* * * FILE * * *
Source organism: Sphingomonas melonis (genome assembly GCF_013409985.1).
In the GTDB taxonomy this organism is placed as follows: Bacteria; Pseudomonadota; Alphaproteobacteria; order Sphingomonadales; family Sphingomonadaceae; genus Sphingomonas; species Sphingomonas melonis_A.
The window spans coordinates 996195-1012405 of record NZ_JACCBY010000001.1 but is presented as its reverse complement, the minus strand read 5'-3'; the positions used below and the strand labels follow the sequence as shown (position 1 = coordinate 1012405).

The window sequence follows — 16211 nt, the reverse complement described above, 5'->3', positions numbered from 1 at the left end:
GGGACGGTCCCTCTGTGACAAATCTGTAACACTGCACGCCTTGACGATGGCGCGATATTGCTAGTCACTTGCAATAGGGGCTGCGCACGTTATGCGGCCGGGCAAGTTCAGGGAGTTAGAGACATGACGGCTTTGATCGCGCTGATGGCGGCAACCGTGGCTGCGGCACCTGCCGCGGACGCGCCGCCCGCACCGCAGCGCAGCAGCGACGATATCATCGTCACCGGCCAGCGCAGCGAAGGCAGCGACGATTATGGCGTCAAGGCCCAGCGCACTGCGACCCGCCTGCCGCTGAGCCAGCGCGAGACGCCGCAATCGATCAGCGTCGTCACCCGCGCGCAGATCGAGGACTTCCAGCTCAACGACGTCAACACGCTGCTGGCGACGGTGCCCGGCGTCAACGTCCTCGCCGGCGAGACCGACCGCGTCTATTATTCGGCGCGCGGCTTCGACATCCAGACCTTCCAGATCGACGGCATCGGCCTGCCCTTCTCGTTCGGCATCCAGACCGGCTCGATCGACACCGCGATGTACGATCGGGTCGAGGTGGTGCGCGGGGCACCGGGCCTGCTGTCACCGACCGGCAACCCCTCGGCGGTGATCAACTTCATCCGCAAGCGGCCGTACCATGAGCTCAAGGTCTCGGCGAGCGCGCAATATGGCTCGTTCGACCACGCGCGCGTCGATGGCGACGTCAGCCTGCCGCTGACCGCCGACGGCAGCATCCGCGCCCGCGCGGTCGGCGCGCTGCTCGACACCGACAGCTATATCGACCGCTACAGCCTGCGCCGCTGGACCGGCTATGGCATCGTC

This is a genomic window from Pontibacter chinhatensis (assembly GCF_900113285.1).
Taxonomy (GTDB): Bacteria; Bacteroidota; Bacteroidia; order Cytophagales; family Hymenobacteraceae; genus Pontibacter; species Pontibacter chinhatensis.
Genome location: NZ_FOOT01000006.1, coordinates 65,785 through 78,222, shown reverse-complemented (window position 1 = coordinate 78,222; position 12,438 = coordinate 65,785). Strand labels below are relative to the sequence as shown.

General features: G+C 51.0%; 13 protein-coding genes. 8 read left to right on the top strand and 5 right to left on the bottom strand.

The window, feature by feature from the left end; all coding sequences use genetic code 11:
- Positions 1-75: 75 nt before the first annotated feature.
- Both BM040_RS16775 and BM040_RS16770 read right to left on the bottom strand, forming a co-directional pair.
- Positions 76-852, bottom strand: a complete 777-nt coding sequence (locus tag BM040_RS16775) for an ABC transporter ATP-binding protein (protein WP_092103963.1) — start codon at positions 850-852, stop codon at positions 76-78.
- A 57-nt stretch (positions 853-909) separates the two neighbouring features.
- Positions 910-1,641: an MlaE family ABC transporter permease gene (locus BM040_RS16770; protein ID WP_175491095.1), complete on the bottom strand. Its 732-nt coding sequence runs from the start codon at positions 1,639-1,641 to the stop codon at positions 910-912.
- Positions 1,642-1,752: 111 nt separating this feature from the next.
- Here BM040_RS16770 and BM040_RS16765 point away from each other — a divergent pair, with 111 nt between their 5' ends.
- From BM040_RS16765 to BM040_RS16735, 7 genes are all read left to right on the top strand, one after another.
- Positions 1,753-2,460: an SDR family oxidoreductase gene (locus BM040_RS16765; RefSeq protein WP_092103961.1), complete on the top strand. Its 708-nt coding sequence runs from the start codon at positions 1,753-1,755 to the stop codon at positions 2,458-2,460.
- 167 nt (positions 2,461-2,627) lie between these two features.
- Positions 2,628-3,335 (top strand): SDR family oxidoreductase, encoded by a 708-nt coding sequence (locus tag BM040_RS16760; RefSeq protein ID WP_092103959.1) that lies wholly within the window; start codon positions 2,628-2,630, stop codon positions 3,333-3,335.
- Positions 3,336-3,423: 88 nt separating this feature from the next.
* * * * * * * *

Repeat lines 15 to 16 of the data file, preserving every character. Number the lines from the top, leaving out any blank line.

- Positions 910-1,641: an MlaE family ABC transporter permease gene (locus BM040_RS16770; protein ID WP_175491095.1), complete on the bottom strand. Its 732-nt coding sequence runs from the start codon at positions 1,639-1,641 to the stop codon at positions 910-912.
- Positions 1,642-1,752: 111 nt separating this feature from the next.